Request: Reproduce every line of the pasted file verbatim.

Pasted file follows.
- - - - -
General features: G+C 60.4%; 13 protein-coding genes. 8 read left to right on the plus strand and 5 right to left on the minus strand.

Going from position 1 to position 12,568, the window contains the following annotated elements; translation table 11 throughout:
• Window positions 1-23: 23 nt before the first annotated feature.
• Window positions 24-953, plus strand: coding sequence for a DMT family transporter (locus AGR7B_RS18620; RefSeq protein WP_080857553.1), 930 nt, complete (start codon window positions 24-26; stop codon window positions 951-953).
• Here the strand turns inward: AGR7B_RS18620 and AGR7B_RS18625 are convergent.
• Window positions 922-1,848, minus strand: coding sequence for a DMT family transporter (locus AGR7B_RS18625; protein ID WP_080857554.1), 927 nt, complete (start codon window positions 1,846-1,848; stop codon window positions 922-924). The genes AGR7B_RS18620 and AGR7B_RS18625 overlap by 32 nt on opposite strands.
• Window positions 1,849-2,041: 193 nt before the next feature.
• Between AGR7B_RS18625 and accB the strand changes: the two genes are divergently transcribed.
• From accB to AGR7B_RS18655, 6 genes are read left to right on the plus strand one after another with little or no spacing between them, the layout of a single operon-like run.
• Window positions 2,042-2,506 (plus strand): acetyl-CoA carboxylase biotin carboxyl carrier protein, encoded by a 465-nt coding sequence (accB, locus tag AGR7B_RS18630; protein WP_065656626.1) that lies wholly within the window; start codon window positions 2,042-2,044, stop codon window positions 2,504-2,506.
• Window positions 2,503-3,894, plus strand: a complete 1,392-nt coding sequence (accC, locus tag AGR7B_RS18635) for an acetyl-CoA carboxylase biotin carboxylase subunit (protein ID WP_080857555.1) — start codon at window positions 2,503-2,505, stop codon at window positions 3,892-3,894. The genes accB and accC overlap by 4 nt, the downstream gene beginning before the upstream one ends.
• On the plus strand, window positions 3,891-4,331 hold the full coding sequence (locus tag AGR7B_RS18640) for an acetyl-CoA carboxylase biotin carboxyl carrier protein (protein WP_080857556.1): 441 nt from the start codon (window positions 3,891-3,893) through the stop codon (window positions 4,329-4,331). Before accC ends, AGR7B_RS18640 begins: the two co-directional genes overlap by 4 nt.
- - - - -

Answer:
General features: G+C 60.4%; 13 protein-coding genes. 8 read left to right on the plus strand and 5 right to left on the minus strand.

Going from position 1 to position 12,568, the window contains the following annotated elements; translation table 11 throughout:
• Window positions 1-23: 23 nt before the first annotated feature.
• Window positions 24-953, plus strand: coding sequence for a DMT family transporter (locus AGR7B_RS18620; RefSeq protein WP_080857553.1), 930 nt, complete (start codon window positions 24-26; stop codon window positions 951-953).
• Here the strand turns inward: AGR7B_RS18620 and AGR7B_RS18625 are convergent.
• Window positions 922-1,848, minus strand: coding sequence for a DMT family transporter (locus AGR7B_RS18625; protein ID WP_080857554.1), 927 nt, complete (start codon window positions 1,846-1,848; stop codon window positions 922-924). The genes AGR7B_RS18620 and AGR7B_RS18625 overlap by 32 nt on opposite strands.
• Window positions 1,849-2,041: 193 nt before the next feature.
• Between AGR7B_RS18625 and accB the strand changes: the two genes are divergently transcribed.
• From accB to AGR7B_RS18655, 6 genes are read left to right on the plus strand one after another with little or no spacing between them, the layout of a single operon-like run.
• Window positions 2,042-2,506 (plus strand): acetyl-CoA carboxylase biotin carboxyl carrier protein, encoded by a 465-nt coding sequence (accB, locus tag AGR7B_RS18630; protein WP_065656626.1) that lies wholly within the window; start codon window positions 2,042-2,044, stop codon window positions 2,504-2,506.
• Window positions 2,503-3,894, plus strand: a complete 1,392-nt coding sequence (accC, locus tag AGR7B_RS18635) for an acetyl-CoA carboxylase biotin carboxylase subunit (protein ID WP_080857555.1) — start codon at window positions 2,503-2,505, stop codon at window positions 3,892-3,894. The genes accB and accC overlap by 4 nt, the downstream gene beginning before the upstream one ends.
• On the plus strand, window positions 3,891-4,331 hold the full coding sequence (locus tag AGR7B_RS18640) for an acetyl-CoA carboxylase biotin carboxyl carrier protein (protein WP_080857556.1): 441 nt from the start codon (window positions 3,891-3,893) through the stop codon (window positions 4,329-4,331). Before accC ends, AGR7B_RS18640 begins: the two co-directional genes overlap by 4 nt.